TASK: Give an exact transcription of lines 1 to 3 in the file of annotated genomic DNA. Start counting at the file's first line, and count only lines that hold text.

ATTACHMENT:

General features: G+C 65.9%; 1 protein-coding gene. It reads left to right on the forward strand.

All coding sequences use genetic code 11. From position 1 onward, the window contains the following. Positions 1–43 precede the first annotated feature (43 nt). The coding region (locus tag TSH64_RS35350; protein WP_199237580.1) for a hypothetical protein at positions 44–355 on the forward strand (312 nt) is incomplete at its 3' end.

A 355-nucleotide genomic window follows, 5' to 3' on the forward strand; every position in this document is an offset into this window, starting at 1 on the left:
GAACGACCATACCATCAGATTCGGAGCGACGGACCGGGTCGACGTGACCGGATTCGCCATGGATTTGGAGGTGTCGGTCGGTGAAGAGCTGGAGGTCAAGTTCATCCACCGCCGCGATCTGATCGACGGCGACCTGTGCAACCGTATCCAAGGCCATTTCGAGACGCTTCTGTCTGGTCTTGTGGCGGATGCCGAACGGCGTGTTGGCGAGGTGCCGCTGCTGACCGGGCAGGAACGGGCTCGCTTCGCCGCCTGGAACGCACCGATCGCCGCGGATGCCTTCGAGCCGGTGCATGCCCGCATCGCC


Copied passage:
General features: G+C 65.9%; 1 protein-coding gene. It reads left to right on the forward strand.

All coding sequences use genetic code 11. From position 1 onward, the window contains the following. Positions 1–43 precede the first annotated feature (43 nt). The coding region (locus tag TSH64_RS35350; protein WP_199237580.1) for a hypothetical protein at positions 44–355 on the forward strand (312 nt) is incomplete at its 3' end.

A 355-nucleotide genomic window follows, 5' to 3' on the forward strand; every position in this document is an offset into this window, starting at 1 on the left: